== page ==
2 – Zero From Space

The next morning, Eric gone, the gray sky seems oblivious to skyscrapers and rush hours.  Anja follows heads bobbing along on the sidewalks, and within each, she muses, a little theater rages.  Each head takes itself as absolute, even in self-contempt, even when parroting commercial slogans and signs.  Every story seems absolute from the inside, tying a forgotten birth to a likely slow death.  It’s not pretty how we arrive and certainly not pretty how we leave!  In between, the story, both ultimate reality and utter sham, remains concealed to the sky.  And beneath my gaze!  Anja observes, arching her eyebrows.  No celestial grandpa to shake a snowy beard over my virtues or crimes.  No hovering angels to fan me with love.  We’re small indeed from the sky, Anja sniffs, as hidden as the other side of birth, and death.  Tiny from the air.   Zero from space!  Are there convincing heads above us in airplanes and, on rare occasion, spacecraft?  Anja doubts aliens would spy on our ordinary galaxy, solar system, planet, this smoky city — crowded with twenty million pinheads at any given moment in mortal time.  That’s why Anja loves heights.  If nothing coheres and no one cares — may as well be on top — looking down.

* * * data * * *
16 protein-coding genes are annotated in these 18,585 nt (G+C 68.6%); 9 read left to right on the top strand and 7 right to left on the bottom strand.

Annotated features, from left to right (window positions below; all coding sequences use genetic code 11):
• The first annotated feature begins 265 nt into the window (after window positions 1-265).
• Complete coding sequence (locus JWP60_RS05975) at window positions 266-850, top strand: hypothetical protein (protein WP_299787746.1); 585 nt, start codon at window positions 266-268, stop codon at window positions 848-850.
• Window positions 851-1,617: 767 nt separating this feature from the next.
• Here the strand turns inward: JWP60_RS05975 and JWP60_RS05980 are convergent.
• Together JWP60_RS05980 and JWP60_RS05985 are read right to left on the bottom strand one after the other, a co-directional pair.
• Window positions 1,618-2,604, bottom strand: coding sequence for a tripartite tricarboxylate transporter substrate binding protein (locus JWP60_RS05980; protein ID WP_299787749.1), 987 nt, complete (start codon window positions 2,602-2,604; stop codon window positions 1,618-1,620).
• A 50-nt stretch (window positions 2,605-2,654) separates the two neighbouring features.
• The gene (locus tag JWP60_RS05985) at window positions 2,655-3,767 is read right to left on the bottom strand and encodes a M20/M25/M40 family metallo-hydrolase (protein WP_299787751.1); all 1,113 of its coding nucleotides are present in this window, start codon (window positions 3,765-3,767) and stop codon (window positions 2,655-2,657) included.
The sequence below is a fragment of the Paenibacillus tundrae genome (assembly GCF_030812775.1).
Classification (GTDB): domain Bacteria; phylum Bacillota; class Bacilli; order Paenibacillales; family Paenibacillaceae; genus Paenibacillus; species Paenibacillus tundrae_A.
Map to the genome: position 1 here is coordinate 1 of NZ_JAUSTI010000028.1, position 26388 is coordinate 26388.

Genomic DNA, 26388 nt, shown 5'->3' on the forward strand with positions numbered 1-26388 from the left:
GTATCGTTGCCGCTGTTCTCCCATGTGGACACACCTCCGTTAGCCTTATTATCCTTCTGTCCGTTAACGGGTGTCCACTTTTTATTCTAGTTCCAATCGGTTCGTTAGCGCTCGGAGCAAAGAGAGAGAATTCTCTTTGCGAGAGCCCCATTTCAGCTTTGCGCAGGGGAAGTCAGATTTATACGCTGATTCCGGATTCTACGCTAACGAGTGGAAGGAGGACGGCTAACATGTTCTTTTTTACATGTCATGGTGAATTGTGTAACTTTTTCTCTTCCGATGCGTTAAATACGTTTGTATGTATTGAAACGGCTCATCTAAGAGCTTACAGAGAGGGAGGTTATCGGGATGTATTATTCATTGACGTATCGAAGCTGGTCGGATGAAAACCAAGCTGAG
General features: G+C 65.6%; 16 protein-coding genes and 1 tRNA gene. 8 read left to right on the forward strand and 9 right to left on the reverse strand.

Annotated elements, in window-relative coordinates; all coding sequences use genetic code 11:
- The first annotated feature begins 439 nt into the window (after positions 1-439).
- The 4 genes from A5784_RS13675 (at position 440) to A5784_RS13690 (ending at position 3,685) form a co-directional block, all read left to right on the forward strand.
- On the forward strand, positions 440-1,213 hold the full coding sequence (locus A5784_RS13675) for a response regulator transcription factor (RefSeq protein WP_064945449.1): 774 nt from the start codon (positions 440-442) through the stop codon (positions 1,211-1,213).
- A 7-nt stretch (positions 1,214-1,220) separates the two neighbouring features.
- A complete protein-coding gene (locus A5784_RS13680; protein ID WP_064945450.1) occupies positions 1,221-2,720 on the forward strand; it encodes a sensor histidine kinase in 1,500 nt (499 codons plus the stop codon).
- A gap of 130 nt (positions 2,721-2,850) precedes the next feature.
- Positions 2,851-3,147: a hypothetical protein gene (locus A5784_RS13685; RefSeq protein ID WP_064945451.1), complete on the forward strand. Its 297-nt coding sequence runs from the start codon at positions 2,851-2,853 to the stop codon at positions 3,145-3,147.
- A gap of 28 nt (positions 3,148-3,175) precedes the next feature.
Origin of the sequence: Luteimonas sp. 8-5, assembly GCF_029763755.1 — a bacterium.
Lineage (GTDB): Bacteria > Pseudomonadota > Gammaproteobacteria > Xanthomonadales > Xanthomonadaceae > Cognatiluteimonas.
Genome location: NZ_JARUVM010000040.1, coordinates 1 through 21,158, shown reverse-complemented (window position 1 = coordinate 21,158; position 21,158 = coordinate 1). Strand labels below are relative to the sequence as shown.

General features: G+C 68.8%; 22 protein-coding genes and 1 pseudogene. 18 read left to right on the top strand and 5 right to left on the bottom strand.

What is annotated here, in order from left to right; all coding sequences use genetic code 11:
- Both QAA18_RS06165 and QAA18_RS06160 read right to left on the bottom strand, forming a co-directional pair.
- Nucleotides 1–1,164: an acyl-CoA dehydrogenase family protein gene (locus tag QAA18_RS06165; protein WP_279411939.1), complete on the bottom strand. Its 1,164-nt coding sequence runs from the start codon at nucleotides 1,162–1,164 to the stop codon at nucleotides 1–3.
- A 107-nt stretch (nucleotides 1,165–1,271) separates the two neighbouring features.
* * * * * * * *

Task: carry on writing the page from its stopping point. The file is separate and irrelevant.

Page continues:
Not just resisting vertigo.  Nor having the nerve not to slip nor commit suicide, but in letting history, her past, go down, dissolve down the memory hole, draining her consciousness with all regret, and anticipation.

Anja eases inside her wooden O, just short of touching the circumference, dwelling in a great cedar barrel which smells like a log cabin.  Maybe she’s Nature Girl?  Maybe Anja’s the Abe Lincoln of Cities?  She’s in someone else’s water system.  Wrong in space.  She could be in their bathroom or toilet bowls too.  She’s the Athena of aerial solitude, the imp goddess, the gargoyle of highwire nihilism.  Anja needs to feel she’s above everyone because she feels so low.  The lowdown. Shame will not weigh on Anja because she is invisible to everything base or ignoble, or so she thinks.